United States v. Edwards, 65 F.3d 430, 433 (5th Cir.1995); U.S.S.G. § 5C1.2. The district court ruled that because of the use of a firearm in the conspiracy, Wilson was ineligible to benefit from § 5C1.2. See U.S.S.G. § 5C1.2(2). Wilson contends that the district court erred in concluding that the safety valve provision was unavailable to him because it was his co-conspirator, not he, who possessed a firearm. Wilson argues that in order to be precluded from the benefit of § 5C1.2, he must have actually possessed a firearm during the conspiracy. We agree.


A sentencing court's finding of facts pertaining to a § 5C1.2 reduction is a factual finding, which this court reviews for clear error. See United States v. Flanagan, 80 F.3d 143, 145 (5th Cir.1996). This court reviews the district court's legal interpretation of § 5C1.2 de novo. See id. In interpreting a guideline, the commentary to the guideline is controlling when it functions to interpret or explain how the guideline is to be applied. See United States v. Radziercz, 7 F.3d 1193, 1195 (5th Cir.1993) (citing Stinson v. United States, 508 U.S. 36, 41-43, 113 S.Ct. 1913, 1917-18, 123 L.Ed.2d 598 (1993)), cert. denied, 511 U.S. 1045, 114 S.Ct. 1575, 128 L.Ed.2d 218 (1994). The commentary to § 5C1.2(2) provides that "[c]onsistent with [U.S.S.G.] § 1B1.3 (Relevant Conduct)," the use of the term "defendant" in § 5C1.2(2) "limits the accountability of the defendant to his own conduct and conduct that he aided or abetted, counseled, commanded, induced, procured, or willfully caused." See U.S.S.G. § 5C1.2, comment. (n.4). This language mirrors § 1B1.3(a)(1)(A). Of import is the fact that this language omits the text of § 1B1.3(a)(1)(B) which provides that "relevant conduct" encompasses acts and omissions undertaken in a "jointly undertaken criminal activity," e.g. a conspiracy.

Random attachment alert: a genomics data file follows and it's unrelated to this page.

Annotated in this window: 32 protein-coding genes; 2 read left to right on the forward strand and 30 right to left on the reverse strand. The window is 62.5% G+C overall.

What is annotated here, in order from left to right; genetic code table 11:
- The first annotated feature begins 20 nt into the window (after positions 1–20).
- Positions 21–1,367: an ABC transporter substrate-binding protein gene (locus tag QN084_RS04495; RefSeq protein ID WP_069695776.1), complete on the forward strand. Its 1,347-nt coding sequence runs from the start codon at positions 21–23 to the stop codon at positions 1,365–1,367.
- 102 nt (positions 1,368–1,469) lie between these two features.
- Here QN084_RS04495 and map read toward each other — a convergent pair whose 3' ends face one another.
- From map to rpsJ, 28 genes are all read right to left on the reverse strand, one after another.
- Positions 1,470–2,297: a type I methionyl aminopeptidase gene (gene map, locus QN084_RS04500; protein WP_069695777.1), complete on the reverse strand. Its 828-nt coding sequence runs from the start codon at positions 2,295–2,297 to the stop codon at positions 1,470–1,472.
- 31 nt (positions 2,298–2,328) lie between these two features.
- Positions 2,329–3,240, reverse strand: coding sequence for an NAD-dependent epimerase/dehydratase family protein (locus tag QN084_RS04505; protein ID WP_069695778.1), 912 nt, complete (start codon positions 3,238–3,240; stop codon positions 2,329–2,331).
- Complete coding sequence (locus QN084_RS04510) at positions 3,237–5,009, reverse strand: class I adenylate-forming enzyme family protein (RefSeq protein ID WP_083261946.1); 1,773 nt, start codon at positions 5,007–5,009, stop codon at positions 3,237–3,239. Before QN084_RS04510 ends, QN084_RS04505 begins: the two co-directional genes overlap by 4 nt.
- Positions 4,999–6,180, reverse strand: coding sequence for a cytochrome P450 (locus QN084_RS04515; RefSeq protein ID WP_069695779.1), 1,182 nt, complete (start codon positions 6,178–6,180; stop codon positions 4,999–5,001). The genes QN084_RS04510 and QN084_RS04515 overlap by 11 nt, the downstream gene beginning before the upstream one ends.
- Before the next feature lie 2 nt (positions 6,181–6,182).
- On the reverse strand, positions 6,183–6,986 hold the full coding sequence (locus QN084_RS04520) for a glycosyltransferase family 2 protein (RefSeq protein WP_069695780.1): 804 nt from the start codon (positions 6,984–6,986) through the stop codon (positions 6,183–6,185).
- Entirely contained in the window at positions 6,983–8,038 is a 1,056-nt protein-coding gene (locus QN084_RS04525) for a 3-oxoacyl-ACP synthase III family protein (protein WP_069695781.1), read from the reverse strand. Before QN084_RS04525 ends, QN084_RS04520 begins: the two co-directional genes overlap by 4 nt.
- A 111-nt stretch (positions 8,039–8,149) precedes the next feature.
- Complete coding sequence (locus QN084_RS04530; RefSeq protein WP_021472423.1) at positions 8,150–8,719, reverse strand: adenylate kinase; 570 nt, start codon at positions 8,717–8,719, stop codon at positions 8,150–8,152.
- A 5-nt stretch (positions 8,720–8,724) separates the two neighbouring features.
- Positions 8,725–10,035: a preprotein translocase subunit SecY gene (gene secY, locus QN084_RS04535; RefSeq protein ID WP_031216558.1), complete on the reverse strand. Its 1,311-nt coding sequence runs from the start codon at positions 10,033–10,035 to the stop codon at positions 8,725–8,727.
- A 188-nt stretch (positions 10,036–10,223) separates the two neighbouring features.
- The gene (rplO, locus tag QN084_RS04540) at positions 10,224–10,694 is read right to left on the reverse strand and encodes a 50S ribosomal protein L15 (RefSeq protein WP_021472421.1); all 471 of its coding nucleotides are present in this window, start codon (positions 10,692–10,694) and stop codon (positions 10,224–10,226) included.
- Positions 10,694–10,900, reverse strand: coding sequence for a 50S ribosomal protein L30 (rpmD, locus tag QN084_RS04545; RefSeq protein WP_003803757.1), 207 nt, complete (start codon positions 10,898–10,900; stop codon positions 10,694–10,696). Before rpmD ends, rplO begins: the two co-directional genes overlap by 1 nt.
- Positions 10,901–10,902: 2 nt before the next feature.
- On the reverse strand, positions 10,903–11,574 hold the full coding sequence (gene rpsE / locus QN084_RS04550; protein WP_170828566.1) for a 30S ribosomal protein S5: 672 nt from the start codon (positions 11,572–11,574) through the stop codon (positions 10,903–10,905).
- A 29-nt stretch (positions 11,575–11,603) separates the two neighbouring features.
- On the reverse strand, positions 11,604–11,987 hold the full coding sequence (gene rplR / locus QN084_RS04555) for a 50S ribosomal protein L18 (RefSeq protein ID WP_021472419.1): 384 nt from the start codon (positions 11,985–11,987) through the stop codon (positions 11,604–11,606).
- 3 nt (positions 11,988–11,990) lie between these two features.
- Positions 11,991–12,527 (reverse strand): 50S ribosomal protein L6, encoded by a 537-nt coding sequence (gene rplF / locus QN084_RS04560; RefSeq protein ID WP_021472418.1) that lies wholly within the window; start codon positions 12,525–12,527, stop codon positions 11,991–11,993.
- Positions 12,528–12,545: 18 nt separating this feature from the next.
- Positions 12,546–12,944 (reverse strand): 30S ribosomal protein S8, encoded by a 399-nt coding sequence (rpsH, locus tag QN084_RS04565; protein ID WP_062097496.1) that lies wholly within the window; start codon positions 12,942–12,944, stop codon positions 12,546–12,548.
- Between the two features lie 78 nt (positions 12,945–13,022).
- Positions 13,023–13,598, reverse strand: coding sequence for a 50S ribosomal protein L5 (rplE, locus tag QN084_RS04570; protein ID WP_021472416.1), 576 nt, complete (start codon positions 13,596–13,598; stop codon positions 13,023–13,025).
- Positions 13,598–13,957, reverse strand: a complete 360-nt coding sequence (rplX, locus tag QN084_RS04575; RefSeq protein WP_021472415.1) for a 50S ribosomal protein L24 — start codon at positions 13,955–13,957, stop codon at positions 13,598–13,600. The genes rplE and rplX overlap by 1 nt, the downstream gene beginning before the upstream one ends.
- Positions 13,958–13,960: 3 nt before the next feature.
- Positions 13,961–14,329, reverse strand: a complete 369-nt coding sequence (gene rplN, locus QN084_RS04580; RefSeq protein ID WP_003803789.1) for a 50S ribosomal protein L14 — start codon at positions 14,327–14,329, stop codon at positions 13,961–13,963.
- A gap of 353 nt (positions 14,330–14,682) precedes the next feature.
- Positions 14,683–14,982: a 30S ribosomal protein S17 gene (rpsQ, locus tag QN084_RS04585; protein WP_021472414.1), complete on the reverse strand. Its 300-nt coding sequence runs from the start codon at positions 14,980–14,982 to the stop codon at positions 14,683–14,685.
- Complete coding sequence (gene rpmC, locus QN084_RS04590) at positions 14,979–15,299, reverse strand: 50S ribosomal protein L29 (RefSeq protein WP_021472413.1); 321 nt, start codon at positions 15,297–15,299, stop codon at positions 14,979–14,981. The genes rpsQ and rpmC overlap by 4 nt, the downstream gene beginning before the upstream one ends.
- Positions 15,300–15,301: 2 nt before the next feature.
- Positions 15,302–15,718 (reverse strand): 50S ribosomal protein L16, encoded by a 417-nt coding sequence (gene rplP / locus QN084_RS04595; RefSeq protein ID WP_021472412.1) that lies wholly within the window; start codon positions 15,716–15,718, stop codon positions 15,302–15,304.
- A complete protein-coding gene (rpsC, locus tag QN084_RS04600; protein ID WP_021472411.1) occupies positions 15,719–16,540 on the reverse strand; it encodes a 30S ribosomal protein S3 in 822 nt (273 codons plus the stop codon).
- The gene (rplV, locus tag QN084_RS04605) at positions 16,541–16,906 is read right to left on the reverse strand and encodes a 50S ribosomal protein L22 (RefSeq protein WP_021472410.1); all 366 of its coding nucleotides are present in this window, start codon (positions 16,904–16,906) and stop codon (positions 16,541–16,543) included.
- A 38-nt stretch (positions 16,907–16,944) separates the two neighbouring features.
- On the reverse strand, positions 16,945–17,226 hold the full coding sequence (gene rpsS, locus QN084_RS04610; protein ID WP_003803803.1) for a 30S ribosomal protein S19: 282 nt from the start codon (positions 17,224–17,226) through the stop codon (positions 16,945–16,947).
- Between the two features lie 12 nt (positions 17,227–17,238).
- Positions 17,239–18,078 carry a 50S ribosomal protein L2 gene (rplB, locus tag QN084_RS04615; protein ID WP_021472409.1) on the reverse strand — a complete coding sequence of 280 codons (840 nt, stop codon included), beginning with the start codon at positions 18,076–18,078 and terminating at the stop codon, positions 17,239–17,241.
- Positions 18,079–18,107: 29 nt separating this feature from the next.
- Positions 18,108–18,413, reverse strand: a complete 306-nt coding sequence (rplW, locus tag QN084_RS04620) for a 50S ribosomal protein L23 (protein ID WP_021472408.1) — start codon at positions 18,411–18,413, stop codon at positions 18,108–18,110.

Being bound by this commentary, we conclude that in determining a defendant's eligibility for the safety valve, § 5C1.2(2) allows for consideration of only the defendant's conduct, not the conduct of his co-conspirators. As it was Wilson's co-conspirator, and not Wilson himself, who possessed the gun in the conspiracy, the district court erred in concluding that Wilson was ineligible to receive the benefit of § 5C1.2. Because application of § 5C1.2 is mandatory, see U.S.S.G. § 5C1.2 (providing that the court "shall" impose a sentencing without regard to the statutory minimum sentence if the defendant satisfies the provision's criteria), we vacate Wilson's sentence and remand for resentencing.



Wilson also argues that the sentencing guideline's heightened penalty provisions for cocaine base, as compared to cocaine powder, violate his right to equal protection. This court has previously rejected equal protection, Eighth Amendment, and due process challenges to the disparate sentencing provisions for cocaine base contained in the sentencing guidelines. See Fike, 82 F.3d at 1326. This argument is without merit.



For the foregoing reasons, the sentence is VACATED and the case is REMANDED for resentencing.


Bailey held that a conviction for "use" of a firearm under § 924(c)(1) requires a showing of active employment of the firearm. Bailey, supra at ----, 116 S.Ct. at 506